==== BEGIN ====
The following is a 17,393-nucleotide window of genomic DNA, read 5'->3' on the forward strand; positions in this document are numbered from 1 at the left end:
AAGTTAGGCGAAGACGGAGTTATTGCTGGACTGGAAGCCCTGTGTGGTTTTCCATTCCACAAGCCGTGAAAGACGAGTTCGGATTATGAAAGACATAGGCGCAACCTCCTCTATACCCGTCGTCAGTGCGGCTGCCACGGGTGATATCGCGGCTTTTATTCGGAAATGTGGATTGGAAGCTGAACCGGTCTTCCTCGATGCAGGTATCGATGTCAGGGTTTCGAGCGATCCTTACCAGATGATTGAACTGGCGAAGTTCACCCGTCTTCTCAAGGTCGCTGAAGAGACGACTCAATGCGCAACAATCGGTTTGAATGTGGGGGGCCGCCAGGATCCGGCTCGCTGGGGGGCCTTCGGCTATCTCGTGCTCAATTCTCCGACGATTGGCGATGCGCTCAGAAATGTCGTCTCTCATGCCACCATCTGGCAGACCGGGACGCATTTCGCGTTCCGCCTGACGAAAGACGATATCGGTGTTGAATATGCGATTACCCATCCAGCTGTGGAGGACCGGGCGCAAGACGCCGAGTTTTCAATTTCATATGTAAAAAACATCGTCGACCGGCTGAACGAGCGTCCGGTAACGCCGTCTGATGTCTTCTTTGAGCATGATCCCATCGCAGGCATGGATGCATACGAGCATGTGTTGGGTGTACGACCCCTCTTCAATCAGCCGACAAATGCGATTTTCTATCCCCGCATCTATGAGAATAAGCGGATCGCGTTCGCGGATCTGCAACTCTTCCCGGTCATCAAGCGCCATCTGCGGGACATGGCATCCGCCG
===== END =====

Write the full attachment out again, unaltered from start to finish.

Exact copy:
The following is a 17,393-nucleotide window of genomic DNA, read 5'->3' on the forward strand; positions in this document are numbered from 1 at the left end:
AAGTTAGGCGAAGACGGAGTTATTGCTGGACTGGAAGCCCTGTGTGGTTTTCCATTCCACAAGCCGTGAAAGACGAGTTCGGATTATGAAAGACATAGGCGCAACCTCCTCTATACCCGTCGTCAGTGCGGCTGCCACGGGTGATATCGCGGCTTTTATTCGGAAATGTGGATTGGAAGCTGAACCGGTCTTCCTCGATGCAGGTATCGATGTCAGGGTTTCGAGCGATCCTTACCAGATGATTGAACTGGCGAAGTTCACCCGTCTTCTCAAGGTCGCTGAAGAGACGACTCAATGCGCAACAATCGGTTTGAATGTGGGGGGCCGCCAGGATCCGGCTCGCTGGGGGGCCTTCGGCTATCTCGTGCTCAATTCTCCGACGATTGGCGATGCGCTCAGAAATGTCGTCTCTCATGCCACCATCTGGCAGACCGGGACGCATTTCGCGTTCCGCCTGACGAAAGACGATATCGGTGTTGAATATGCGATTACCCATCCAGCTGTGGAGGACCGGGCGCAAGACGCCGAGTTTTCAATTTCATATGTAAAAAACATCGTCGACCGGCTGAACGAGCGTCCGGTAACGCCGTCTGATGTCTTCTTTGAGCATGATCCCATCGCAGGCATGGATGCATACGAGCATGTGTTGGGTGTACGACCCCTCTTCAATCAGCCGACAAATGCGATTTTCTATCCCCGCATCTATGAGAATAAGCGGATCGCGTTCGCGGATCTGCAACTCTTCCCGGTCATCAAGCGCCATCTGCGGGACATGGCATCCGCCG